Braun can empathize with the mothers — she knows how challenging this is. Her advice is to try and understand how difficult it is for your child to see you suffer. When you say, “Oh honey, I’ll miss you!” That puts your child in a terrible position of causing his/her mother’s unhappiness. For your children’s sake, put on a happy face, and do your best to encourage them to enjoy their time with their other parent.
New Family Traditions
For the parent who’s moving into the newer place, everyone’s first inclination is to go out. Braun’s advice is to spend time there from the start. She recommends creating some early memories, rituals and routines. “That may be making popcorn and eating it on the floor as you play Candyland or Monopoly; or having a camp-out in Daddy’s bedroom with your sleeping bags,” explains Braun. “Do fun stuff to make it familiar, safe, and predictable.”
Follow the Leader
Another important recommendation is to follow your child’s lead, watch to see how he/she is adjusting to the new home, and not force the issue of spending tons of time there right away. “Use a drip method for getting the child accustomed to it,” says Braun. The drip method is exposing the child to the new environment little by little over time. First the child goes and just has lunch. Next he goes to have lunch and then a nap. Braun elaborates that this is not about just ripping the bandaid off. That’s an unhealthy way of doing it. In order to get to an emotionally steady comfortable place, you must build some scaffolding. “This can take anywhere from a couple of weeks of getting comfy, to it happening the first time,” says Braun. It all depends upon the temperament of the child.
Signs the Child is Not Ready or Not Adjusting to the Change
Braun says that you can usually tell if a young child is unhappy, as he might have a hard time settling, experience sleepless nights, or regression on previously mastered behaviors. And older children pretty much tell you.
Additionally, according to author Rowe some kids will act out, express anger, and have trouble at school or at home. “Your child may say hurtful things to you, blaming you or your ex for the end of the marriage. It’s important that you let them get it out,” says Rowe. “Another child might withdraw or become depressed.”
Braun’s advice if your older child is not communicating, is to encourage a show of emotion, by sharing your own feelings. “If you’ve been a child of divorce, you can say something along the lines of: ‘I remember when it was time for me to go to my other house, it was so hard for me. I was sad, I was scared, and I was worried. It made me uncomfortable. It took me awhile to get comfortable.’ By bringing that up, it might allow the child to say, ‘Yeah, me too.’”
For anyone moving their children out of their family home for the first time, Braun recommends creating a photobook to memorialize what it looked like, and how the family lived there. She says take photos of each and every room and create a story to go with it: “This is our living room, this is your bedroom, this is where you learned to swim…etc.” Braun says there are multiple ways to do this — with younger kids you can make the book and tell their story; with older kids you can give them a digital camera or a disposable one and let them take part in making the book. “Even if the child does not want to participate, I still think it’s wonderful for the parent to make one for them,” says Braun. The book will help to create opportunities for the children to talk about their feelings, as well as help them to get comfortable in their new digs.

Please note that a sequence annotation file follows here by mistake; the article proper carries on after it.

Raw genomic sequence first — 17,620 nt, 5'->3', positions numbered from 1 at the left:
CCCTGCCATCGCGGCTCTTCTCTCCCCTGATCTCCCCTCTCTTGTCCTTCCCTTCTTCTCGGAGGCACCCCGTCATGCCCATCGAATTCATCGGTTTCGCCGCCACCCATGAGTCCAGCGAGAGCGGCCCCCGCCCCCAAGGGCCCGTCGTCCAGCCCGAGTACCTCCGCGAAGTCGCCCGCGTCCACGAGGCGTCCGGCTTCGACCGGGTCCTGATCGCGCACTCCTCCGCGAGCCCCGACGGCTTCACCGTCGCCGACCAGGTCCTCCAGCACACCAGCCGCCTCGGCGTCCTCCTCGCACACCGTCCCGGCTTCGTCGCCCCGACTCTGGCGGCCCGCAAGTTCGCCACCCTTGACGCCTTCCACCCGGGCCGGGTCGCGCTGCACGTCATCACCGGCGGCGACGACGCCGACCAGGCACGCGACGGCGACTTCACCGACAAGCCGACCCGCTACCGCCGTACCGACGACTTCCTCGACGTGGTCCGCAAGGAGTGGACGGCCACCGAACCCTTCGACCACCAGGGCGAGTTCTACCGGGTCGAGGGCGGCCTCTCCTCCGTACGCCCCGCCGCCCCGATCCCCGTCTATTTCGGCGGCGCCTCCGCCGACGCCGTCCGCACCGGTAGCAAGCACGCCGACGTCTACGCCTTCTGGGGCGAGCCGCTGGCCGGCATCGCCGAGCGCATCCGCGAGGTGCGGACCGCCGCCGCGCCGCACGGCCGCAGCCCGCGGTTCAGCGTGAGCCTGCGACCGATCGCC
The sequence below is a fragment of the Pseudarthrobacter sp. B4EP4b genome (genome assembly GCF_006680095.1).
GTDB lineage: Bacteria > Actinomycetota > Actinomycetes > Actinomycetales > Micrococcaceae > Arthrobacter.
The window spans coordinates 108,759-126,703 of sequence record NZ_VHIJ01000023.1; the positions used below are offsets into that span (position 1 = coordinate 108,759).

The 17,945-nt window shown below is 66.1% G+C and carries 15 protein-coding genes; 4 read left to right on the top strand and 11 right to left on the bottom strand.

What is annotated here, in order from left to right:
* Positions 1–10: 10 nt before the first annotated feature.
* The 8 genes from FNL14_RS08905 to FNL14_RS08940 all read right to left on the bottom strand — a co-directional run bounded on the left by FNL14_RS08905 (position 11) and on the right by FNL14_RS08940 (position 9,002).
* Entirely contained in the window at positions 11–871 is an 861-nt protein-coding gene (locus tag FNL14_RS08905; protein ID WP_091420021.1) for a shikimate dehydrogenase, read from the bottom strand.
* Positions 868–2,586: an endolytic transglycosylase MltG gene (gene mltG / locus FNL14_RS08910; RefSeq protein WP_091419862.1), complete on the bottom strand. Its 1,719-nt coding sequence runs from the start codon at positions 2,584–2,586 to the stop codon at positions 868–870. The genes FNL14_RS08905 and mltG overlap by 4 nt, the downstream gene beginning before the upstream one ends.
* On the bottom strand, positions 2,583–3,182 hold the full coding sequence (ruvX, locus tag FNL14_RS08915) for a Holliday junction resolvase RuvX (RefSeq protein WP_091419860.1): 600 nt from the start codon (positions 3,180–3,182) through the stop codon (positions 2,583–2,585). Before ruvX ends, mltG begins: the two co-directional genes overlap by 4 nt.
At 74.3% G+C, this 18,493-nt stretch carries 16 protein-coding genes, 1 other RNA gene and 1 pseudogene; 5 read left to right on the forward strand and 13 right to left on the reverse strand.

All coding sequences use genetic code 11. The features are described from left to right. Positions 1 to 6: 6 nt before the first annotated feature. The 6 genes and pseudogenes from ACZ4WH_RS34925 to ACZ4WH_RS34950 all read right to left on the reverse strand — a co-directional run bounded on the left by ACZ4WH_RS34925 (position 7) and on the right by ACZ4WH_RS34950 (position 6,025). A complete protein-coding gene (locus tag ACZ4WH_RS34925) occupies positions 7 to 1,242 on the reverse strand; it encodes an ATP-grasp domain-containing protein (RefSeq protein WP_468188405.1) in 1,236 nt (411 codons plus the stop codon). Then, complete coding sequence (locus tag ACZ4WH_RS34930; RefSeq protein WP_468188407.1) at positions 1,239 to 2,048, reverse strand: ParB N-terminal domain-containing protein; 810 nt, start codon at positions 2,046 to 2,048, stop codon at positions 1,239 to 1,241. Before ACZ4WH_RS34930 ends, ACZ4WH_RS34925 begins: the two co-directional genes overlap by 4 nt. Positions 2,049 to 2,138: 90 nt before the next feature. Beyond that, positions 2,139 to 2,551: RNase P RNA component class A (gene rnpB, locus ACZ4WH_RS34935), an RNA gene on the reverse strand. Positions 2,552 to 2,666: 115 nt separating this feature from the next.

Another tip for older kids, especially teenagers, is to get them a bulletin board for their new room. Braun believes that all teenagers should have bulletin boards. “Not whiteboards,” she explains. “You want them to be able to stick up stuff, cut out pictures from magazines.” This is a fast way for a child to decorate his/her room, and feel like they belong.
On that note, Braun says it’s best if a child can have a photo of the other parent at each house. “A photo of mommy at daddy’s house, and a photo of daddy at mommy’s house.” Allowing that goes a long way to reassuring your children that they still have two parents, and that the room is their room to decorate as they see fit. “Most of all you want your child to feel like this is their room.” On the plus side of moving and divorce: maybe your child(ren) will decorate and get the new room they’ve always wanted!
*Are you faced with selling the family home, and want to prepare your kids? We offer complimentary home evaluation sessions, and have tons of experience with prepping everybody for a stress-free move. Please contact us today!
**As ALWAYS, we recommend that you consult a divorce attorney, tax/financial expert, and/or other divorce-related professional for advice pertaining to your specific situation. With regard to asset (or personal property) division, financial or legal guidance, etc, please consult your legal/financial professional for personalized direction. The above is considered information only, and does not constitute specific or general legal/financial advice.